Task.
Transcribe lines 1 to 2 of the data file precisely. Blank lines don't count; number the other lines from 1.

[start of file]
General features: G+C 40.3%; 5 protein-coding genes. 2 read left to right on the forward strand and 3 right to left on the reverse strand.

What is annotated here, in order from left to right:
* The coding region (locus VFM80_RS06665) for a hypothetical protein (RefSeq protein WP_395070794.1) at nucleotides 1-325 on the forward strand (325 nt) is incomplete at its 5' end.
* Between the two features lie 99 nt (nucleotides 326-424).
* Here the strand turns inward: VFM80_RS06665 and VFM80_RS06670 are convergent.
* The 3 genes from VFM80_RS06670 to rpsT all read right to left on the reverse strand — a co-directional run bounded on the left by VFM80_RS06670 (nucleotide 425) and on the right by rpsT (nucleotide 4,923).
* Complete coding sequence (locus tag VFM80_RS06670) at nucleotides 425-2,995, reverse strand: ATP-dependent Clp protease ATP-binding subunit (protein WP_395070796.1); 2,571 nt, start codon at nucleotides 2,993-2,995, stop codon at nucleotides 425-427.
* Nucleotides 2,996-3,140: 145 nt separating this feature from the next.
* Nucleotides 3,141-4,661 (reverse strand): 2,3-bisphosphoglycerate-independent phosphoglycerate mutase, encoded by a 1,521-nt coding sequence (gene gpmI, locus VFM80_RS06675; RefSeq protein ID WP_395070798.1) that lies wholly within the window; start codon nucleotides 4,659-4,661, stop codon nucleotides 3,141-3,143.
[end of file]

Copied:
General features: G+C 40.3%; 5 protein-coding genes. 2 read left to right on the forward strand and 3 right to left on the reverse strand.

What is annotated here, in order from left to right: